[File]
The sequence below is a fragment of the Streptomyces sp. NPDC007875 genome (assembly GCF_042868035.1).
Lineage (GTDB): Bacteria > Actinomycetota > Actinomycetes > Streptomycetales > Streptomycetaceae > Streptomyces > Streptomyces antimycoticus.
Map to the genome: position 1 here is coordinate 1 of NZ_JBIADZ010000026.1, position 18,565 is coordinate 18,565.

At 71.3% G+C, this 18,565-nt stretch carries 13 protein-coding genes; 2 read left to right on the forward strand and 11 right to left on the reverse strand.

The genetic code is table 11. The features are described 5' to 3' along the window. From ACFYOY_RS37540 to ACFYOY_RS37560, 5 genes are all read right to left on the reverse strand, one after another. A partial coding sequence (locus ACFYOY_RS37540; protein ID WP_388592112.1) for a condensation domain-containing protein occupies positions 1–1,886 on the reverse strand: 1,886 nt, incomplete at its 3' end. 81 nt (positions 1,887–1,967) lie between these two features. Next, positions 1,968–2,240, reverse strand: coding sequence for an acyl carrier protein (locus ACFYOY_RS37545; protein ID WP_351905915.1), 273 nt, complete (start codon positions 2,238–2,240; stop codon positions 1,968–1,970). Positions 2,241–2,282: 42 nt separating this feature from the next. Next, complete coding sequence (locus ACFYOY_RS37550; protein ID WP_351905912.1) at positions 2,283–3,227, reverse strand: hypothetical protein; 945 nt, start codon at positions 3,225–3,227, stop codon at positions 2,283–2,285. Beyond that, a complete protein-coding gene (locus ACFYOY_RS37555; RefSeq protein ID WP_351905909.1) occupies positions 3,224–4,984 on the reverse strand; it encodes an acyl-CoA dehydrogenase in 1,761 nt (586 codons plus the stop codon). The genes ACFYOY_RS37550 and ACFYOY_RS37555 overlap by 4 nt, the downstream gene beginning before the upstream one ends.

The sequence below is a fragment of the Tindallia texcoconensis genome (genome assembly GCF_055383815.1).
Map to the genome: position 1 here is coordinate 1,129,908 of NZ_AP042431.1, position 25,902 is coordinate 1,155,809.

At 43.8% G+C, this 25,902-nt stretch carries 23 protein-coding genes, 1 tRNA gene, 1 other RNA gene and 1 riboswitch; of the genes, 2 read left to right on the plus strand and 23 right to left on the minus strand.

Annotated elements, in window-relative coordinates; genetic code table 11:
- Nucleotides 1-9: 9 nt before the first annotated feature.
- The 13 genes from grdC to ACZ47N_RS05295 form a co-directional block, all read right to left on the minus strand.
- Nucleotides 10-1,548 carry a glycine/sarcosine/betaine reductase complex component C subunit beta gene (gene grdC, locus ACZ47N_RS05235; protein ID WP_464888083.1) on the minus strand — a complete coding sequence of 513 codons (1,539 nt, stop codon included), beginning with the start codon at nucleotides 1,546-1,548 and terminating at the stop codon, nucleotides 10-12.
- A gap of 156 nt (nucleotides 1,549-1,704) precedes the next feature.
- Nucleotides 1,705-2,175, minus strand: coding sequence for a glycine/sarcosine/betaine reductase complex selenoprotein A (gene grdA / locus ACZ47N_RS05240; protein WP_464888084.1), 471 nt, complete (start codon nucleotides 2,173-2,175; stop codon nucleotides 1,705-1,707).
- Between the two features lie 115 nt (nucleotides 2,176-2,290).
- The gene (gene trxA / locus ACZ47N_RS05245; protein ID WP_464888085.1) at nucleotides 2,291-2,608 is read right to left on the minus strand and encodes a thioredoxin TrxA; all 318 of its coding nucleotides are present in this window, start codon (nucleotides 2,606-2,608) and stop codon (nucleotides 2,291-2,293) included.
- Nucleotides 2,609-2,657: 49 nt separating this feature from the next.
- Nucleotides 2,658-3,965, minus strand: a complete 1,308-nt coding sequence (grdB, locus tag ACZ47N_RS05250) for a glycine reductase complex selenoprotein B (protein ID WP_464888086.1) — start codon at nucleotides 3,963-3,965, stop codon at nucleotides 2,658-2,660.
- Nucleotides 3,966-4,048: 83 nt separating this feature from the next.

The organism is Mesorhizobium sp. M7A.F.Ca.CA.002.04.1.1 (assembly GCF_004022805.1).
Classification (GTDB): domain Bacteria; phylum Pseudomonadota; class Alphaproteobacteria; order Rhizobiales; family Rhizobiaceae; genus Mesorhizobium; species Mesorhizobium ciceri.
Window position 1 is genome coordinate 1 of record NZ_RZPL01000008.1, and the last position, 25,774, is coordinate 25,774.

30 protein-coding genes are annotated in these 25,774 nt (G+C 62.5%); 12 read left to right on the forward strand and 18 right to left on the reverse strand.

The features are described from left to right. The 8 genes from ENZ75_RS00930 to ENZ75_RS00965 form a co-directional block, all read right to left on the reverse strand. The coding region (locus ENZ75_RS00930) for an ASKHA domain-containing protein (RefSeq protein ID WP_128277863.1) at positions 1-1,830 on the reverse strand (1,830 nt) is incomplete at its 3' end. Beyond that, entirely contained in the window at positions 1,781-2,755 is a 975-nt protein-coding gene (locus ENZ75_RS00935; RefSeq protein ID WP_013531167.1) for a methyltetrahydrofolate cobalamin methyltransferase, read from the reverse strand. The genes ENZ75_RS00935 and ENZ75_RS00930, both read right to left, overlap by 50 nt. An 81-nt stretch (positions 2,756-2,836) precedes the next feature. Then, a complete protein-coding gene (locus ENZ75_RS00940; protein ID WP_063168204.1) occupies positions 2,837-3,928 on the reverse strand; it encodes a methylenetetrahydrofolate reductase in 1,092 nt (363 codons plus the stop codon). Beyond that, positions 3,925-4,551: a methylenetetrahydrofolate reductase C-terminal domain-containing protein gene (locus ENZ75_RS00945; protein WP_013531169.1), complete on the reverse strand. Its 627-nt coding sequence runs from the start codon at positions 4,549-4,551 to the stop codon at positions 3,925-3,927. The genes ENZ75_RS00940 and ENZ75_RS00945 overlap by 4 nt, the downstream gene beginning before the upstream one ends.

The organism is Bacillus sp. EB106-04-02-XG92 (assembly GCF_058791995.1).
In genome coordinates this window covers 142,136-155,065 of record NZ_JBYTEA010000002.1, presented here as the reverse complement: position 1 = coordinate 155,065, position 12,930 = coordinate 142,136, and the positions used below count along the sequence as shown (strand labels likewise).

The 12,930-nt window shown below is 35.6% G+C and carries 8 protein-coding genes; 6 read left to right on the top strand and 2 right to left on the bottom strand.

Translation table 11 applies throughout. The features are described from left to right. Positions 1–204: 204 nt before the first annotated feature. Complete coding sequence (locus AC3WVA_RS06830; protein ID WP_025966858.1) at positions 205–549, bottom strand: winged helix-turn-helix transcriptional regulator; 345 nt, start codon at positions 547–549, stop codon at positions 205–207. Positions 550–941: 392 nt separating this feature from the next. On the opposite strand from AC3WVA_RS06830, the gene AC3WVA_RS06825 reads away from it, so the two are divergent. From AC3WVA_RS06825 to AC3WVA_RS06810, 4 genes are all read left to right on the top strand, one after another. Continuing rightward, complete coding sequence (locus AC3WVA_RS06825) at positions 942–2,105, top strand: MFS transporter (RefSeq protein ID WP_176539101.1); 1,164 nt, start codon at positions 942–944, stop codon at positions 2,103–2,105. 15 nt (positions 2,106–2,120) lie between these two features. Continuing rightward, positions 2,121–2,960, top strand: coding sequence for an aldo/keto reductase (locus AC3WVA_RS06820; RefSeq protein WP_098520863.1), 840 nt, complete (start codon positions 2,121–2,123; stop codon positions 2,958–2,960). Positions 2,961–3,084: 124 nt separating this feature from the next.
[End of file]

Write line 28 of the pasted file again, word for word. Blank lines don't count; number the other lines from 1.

Translation table 11 applies throughout. The features are described from left to right. Positions 1–204: 204 nt before the first annotated feature. Complete coding sequence (locus AC3WVA_RS06830; protein ID WP_025966858.1) at positions 205–549, bottom strand: winged helix-turn-helix transcriptional regulator; 345 nt, start codon at positions 547–549, stop codon at positions 205–207. Positions 550–941: 392 nt separating this feature from the next. On the opposite strand from AC3WVA_RS06830, the gene AC3WVA_RS06825 reads away from it, so the two are divergent. From AC3WVA_RS06825 to AC3WVA_RS06810, 4 genes are all read left to right on the top strand, one after another. Continuing rightward, complete coding sequence (locus AC3WVA_RS06825) at positions 942–2,105, top strand: MFS transporter (RefSeq protein ID WP_176539101.1); 1,164 nt, start codon at positions 942–944, stop codon at positions 2,103–2,105. 15 nt (positions 2,106–2,120) lie between these two features. Continuing rightward, positions 2,121–2,960, top strand: coding sequence for an aldo/keto reductase (locus AC3WVA_RS06820; RefSeq protein WP_098520863.1), 840 nt, complete (start codon positions 2,121–2,123; stop codon positions 2,958–2,960). Positions 2,961–3,084: 124 nt separating this feature from the next.